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Arch Phys Med Rehabil. 2006 Jun;87(6):842-52.

The effects of mental practice in stroke rehabilitation: a systematic review.

Author information

1
Centre of Expertise in Life Sciences, School of Professional Education, Zuyd University, Nieuw Eyckholt 300, 6400 AN Heerlen, The Netherlands. s.braun@hszuyd.nl

Abstract

OBJECTIVE:

To assess the effects of a mental practice intervention on recovery in stroke patients.

DATA SOURCES:

A systematic literature search of the Cochrane Database of Systematic Reviews, PubMed/Medline, PsycINFO, Pedro, Rehadat, and RehabTrials was performed by 2 researchers independently. Eligible studies published through August 2005 were selected.

STUDY SELECTION:

Four randomized controlled trials (RCTs), 1 controlled clinical trial (CCT), 2 patient series, and 3 case reports that investigated the effects of a mental practice intervention on recovery of stroke patients were included.

DATA EXTRACTION:

The selected RCTs and CCT were assessed on a methodologic quality rating scale. Important characteristics and outcomes were extracted and summarized. Results and characteristics from the patient series and case reports were only provided if they added information.

DATA SYNTHESIS:

Included studies differed clearly from one another with regard to patient characteristics, intervention protocol, and outcome measures. Four different mental practice strategies were used. Most tasks involved mentally rehearsing movements of the arm. Intervention periods varied from 2 to 6 weeks, frequencies ranged from multiple sessions per day to 3 times a week. Studies were limited in size. Power could not be increased by pooling or meta-analysis because studies were not comparable. Three of the 4 RCTs were of reasonable methodologic quality. There was some evidence that mental practice as an additional therapy intervention had positive effects on recovery of arm function after stroke. Two mental practice techniques appeared to be effective-tape instruction and self-regulation. Results from the single case studies indicate that mental practice is also promising for improvement of leg function.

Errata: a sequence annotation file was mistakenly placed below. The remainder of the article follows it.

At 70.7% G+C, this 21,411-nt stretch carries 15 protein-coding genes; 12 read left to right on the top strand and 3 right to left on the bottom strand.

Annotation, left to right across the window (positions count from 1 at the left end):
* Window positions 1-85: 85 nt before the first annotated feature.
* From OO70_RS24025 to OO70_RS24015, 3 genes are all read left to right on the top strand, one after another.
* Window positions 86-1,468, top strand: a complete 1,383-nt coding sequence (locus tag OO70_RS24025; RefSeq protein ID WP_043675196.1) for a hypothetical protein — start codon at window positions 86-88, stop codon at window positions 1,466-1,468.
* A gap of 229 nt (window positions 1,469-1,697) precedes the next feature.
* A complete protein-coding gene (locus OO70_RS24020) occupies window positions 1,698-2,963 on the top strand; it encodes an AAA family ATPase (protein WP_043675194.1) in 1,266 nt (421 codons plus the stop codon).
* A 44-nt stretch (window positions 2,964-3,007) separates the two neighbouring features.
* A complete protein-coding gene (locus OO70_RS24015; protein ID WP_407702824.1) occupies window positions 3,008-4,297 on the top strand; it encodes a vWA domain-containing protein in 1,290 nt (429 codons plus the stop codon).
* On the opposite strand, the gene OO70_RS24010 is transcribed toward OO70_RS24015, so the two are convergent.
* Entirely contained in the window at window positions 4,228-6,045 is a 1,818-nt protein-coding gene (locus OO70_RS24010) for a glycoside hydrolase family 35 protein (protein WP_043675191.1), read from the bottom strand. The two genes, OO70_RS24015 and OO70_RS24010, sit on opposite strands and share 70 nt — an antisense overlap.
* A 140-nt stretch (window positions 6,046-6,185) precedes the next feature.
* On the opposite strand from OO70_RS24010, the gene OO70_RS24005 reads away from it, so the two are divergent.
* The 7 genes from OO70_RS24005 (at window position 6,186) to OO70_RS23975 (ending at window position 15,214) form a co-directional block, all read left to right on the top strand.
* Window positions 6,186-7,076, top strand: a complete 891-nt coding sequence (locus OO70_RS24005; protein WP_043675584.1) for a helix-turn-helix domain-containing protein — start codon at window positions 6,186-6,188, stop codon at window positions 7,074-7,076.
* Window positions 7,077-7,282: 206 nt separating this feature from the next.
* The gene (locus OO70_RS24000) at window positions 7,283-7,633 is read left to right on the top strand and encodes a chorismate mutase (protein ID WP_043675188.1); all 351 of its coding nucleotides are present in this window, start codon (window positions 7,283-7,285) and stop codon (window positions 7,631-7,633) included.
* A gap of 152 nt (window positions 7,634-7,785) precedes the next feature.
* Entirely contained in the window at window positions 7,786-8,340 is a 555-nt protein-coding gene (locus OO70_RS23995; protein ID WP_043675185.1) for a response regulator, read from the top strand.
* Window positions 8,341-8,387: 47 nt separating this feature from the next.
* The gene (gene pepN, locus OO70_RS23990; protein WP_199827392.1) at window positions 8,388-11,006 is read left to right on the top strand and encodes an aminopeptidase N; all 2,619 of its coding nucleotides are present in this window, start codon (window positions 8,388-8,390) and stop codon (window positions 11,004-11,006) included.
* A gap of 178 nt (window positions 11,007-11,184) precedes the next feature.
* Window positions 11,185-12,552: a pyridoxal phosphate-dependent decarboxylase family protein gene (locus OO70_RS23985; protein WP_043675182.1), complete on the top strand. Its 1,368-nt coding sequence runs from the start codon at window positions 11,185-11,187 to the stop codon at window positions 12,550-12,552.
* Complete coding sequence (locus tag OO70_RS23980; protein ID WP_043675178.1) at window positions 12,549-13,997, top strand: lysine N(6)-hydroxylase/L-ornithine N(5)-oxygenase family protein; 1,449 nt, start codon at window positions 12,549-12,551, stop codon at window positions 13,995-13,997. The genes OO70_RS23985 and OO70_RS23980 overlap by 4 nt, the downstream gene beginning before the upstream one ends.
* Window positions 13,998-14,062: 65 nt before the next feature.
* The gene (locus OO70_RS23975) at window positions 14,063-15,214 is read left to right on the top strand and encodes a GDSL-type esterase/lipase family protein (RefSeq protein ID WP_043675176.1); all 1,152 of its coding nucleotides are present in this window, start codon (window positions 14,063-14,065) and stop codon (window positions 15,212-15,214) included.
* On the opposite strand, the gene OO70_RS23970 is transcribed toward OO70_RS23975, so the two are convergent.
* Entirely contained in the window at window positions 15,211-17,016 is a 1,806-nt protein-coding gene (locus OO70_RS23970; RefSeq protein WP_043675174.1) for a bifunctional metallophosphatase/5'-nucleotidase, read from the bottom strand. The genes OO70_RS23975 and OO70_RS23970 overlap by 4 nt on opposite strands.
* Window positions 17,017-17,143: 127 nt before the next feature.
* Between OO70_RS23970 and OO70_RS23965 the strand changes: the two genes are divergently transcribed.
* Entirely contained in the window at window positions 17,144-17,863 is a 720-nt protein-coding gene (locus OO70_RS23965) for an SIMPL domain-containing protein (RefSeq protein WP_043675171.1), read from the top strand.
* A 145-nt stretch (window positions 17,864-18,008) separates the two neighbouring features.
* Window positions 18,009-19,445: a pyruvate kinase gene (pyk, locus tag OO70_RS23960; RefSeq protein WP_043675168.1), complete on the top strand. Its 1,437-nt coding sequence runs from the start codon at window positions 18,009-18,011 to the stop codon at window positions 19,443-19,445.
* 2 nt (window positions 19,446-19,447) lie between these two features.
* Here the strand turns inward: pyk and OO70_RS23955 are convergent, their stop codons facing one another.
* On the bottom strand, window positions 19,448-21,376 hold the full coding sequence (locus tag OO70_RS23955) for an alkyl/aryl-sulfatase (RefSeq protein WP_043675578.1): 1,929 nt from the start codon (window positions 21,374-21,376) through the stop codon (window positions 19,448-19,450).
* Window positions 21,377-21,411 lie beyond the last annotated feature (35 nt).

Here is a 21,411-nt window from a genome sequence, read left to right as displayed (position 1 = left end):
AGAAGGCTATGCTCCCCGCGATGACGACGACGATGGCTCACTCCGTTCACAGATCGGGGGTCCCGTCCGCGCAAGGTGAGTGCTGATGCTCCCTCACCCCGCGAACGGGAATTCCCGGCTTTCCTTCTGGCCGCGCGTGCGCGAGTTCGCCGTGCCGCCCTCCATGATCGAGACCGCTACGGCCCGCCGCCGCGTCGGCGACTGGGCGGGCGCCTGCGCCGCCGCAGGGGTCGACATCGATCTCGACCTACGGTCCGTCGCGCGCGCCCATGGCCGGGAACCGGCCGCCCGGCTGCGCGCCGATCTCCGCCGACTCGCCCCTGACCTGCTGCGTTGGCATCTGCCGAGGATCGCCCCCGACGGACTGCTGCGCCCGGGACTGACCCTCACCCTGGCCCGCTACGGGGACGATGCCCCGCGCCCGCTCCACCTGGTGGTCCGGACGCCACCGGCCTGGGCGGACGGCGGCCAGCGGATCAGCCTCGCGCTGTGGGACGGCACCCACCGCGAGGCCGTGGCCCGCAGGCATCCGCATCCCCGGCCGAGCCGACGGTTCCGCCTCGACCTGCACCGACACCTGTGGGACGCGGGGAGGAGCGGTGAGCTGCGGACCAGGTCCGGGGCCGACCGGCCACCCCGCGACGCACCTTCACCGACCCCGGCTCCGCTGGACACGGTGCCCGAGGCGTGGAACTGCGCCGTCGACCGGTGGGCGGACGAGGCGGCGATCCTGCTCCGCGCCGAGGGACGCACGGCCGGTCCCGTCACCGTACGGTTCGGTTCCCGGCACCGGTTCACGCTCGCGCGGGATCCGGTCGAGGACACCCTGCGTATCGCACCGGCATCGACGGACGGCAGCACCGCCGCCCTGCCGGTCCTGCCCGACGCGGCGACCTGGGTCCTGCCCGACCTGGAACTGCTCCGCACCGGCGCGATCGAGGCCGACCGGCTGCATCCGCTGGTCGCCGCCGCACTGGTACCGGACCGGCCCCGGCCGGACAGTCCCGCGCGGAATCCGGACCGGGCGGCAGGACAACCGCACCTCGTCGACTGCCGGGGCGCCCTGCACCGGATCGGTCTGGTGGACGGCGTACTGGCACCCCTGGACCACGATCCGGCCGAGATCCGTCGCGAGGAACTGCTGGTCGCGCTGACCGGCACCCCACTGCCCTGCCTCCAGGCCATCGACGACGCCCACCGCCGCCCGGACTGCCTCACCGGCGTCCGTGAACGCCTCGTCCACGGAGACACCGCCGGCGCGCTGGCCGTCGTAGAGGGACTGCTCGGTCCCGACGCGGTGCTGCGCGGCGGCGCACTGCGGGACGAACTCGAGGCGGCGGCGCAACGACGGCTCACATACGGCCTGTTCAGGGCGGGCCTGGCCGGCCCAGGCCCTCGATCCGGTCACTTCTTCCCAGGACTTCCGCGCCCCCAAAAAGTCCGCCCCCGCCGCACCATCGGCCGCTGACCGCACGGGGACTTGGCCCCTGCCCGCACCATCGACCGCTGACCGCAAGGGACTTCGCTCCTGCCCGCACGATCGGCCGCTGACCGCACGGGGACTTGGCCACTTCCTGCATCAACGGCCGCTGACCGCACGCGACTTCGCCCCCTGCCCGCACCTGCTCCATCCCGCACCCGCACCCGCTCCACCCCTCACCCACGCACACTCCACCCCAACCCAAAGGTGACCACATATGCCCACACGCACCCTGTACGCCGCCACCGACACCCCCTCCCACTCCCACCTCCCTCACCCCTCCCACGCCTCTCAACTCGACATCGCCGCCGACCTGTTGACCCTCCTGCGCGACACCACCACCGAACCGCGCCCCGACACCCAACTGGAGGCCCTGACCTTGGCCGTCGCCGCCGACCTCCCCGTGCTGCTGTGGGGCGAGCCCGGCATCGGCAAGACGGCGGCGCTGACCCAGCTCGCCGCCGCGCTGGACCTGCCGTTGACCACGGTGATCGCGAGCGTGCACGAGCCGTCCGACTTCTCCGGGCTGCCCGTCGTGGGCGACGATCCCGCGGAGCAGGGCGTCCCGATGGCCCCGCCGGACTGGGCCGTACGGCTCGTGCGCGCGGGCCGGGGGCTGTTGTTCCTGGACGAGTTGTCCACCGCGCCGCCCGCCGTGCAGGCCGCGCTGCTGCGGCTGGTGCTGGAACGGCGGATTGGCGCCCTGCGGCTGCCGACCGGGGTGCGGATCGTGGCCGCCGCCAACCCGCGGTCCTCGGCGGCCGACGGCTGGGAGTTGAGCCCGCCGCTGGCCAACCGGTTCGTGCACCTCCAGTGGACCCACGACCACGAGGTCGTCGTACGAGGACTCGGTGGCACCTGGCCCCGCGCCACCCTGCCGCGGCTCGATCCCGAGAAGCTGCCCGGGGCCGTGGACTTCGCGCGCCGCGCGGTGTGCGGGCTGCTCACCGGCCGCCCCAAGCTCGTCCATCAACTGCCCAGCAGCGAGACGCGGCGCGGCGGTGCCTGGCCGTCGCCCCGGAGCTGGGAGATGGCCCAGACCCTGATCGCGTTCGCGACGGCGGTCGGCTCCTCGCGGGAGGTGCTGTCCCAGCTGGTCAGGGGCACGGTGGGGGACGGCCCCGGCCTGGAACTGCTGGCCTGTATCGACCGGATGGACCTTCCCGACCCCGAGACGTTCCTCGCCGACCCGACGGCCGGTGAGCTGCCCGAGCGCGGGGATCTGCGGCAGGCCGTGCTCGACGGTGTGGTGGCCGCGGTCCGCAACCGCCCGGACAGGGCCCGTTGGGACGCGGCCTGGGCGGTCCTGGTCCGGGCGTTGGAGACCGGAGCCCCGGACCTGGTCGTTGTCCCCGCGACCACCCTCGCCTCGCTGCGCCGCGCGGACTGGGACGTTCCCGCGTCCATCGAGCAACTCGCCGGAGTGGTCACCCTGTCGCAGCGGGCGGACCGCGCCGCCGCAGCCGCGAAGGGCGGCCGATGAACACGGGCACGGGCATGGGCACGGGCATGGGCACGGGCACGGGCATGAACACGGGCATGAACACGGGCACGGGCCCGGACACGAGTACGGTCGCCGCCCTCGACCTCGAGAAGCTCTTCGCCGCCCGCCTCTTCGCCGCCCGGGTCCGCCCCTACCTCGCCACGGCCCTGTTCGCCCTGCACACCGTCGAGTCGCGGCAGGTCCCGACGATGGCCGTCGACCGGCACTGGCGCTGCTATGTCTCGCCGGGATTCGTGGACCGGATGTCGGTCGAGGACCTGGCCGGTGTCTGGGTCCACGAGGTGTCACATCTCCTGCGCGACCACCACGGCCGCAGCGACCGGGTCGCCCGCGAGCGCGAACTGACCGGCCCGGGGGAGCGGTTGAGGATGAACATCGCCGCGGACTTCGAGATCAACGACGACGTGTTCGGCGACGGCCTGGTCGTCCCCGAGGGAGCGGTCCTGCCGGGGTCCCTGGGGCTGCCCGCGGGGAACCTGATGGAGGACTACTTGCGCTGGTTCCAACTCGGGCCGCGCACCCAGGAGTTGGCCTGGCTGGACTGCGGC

CONCLUSIONS:

No definite conclusions could be drawn except that further research, using clear definitions of the content of mental practice and standardized measurement of outcome, are needed.

PMID:
16731221
DOI:
10.1016/j.apmr.2006.02.034
[Indexed for MEDLINE]

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